posted on Sep, 5 2016 @ 07:39 PM
a reply to: Phage
The S400 propulsion system
burns MMH and MON...
These are very different from LOX and RP-1. They are hypergolics. Starting to find refs now...
Gunther's Amos-4 site
(as Amos-6 data is harder to find)
A forum post on MMH fuel
with a qualified
SpaceX employee reply
edit on 9/5/2016 by drphilxr because: cleaning up
"Hypergolic propellants are fuels and oxidizers that ignite spontaneously on contact with each other and require no ignition source. The easy start
and restart capability of hypergols make them ideal for spacecraft maneuvering systems. Also, since hypergols remain liquid at normal temperatures,
they do not pose the storage problems of cryogenic propellants. Hypergols are highly toxic and must be handled with extreme care.
Hypergolic fuels commonly include hydrazine, monomethyl hydrazine (MMH) and unsymmetrical dimethyl hydrazine (UDMH). Hydrazine gives the best
performance as a rocket fuel, but it has a high freezing point and is too unstable for use as a coolant. MMH is more stable and gives the best
performance when freezing point is an issue, such as spacecraft propulsion applications. UDMH has the lowest freezing point and has enough thermal
stability to be used in large regeneratively cooled engines. Consequently, UDMH is often used in launch vehicle applications even though it is the
least efficient of the hydrazine derivatives. Also commonly used are blended fuels, such as Aerozine 50 (or "50-50"), which is a mixture of 50% UDMH
and 50% hydrazine. Aerozine 50 is almost as stable as UDMH and provides better performance.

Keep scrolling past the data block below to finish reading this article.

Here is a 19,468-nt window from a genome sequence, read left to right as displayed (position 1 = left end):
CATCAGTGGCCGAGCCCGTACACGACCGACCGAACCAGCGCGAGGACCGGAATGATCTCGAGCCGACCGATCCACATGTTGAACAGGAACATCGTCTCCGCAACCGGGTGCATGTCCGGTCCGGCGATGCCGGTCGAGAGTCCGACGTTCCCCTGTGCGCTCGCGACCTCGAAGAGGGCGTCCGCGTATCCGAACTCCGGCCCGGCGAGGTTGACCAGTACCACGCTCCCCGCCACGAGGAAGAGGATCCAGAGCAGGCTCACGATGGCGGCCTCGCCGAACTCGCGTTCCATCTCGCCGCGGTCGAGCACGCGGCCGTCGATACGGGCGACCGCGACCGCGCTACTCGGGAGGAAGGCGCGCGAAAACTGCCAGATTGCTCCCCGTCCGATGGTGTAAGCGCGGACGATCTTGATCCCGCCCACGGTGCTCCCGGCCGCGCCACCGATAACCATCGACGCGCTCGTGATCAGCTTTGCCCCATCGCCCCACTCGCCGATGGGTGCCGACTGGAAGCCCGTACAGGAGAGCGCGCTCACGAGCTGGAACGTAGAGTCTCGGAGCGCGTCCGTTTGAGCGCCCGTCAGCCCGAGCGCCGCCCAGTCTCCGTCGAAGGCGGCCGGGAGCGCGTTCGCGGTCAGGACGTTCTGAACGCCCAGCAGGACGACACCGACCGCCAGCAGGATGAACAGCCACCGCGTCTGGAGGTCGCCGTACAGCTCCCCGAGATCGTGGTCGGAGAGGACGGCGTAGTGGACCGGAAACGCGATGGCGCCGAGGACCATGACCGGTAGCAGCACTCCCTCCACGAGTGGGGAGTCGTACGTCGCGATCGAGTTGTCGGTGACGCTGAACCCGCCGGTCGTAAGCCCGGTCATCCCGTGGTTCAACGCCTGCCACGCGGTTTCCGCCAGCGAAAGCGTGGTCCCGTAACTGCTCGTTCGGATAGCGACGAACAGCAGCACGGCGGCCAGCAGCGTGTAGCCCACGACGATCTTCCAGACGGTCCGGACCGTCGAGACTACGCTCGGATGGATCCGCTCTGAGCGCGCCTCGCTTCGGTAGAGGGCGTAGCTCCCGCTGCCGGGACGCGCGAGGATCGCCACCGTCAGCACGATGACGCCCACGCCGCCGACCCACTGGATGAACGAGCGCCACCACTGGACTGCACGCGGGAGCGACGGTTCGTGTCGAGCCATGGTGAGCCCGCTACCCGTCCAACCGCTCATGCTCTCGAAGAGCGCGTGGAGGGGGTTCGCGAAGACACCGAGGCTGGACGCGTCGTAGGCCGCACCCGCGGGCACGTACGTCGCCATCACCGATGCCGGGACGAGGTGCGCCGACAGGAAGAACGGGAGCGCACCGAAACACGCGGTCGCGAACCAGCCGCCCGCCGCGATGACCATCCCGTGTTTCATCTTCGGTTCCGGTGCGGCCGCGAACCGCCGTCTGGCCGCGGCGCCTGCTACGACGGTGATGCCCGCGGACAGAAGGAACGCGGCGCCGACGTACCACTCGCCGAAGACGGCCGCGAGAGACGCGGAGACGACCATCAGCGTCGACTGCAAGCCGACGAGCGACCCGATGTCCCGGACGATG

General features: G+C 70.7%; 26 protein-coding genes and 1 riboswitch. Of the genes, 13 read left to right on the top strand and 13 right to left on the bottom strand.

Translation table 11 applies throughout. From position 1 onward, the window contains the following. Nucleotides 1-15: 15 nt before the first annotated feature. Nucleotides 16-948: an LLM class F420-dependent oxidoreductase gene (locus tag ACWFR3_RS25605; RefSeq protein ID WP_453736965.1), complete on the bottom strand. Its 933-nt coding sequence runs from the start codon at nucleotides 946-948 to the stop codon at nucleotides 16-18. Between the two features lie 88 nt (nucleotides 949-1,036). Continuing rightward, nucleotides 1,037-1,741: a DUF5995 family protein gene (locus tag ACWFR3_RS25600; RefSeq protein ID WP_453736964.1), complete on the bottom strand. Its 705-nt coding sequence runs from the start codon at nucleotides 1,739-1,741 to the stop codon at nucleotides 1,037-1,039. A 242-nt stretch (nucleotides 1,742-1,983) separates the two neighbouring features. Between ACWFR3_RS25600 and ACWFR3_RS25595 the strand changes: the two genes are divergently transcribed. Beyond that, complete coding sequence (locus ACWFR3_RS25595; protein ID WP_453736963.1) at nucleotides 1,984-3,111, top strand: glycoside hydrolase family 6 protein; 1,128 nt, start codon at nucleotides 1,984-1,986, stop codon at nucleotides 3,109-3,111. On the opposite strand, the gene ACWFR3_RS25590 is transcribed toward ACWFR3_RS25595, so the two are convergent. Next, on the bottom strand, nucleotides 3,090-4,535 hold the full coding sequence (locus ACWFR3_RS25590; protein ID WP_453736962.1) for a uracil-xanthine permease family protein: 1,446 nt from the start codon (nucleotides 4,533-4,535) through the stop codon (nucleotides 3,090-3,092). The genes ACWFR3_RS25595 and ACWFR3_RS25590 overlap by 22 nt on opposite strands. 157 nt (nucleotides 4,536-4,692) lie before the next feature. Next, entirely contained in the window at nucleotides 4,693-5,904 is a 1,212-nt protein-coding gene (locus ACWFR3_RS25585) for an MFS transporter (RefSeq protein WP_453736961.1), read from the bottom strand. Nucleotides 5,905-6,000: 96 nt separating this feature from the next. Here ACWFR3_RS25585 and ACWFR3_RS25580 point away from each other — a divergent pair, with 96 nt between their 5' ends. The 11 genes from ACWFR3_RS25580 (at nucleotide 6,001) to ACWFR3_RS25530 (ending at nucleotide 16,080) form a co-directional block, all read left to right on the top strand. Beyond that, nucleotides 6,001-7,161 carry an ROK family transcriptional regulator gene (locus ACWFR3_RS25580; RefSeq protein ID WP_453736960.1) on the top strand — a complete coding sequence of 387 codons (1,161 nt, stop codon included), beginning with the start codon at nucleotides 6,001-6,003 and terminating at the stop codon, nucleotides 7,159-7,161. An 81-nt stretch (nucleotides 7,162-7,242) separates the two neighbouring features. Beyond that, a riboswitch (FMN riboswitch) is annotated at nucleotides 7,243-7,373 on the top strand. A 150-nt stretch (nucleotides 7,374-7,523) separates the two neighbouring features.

The oxidizer is usually nitrogen tetroxide (NTO) or nitric acid. In the United States, the nitric acid formulation most commonly used is type III-A,
called inhibited red-fuming nitric acid (IRFNA), which consists of HNO3 + 14% N2O4 + 1.5-2.5% H2O + 0.6% HF (added as a corrosion inhibitor). Nitrogen
tetroxide is less corrosive than nitric acid and provides better performance, but it has a higher freezing point. Consequently, nitrogen tetroxide is
usually the oxidizer of choice when freezing point is not an issue, however, the freezing point can be lowered with the introduction nitric oxide. The
resulting oxidizer is called mixed oxides of nitrogen (MON). The number included in the description, e.g. MON-3 or MON-25, indicates the percentage of
nitric oxide by weight. While pure nitrogen tetroxide has a freezing point of about -9 oC, the freezing point of MON-3 is -15 oC and that of MON-25 is
edit on 9/5/2016 by drphilxr because: more
edit on 9/5/2016 by drphilxr because: correction to ref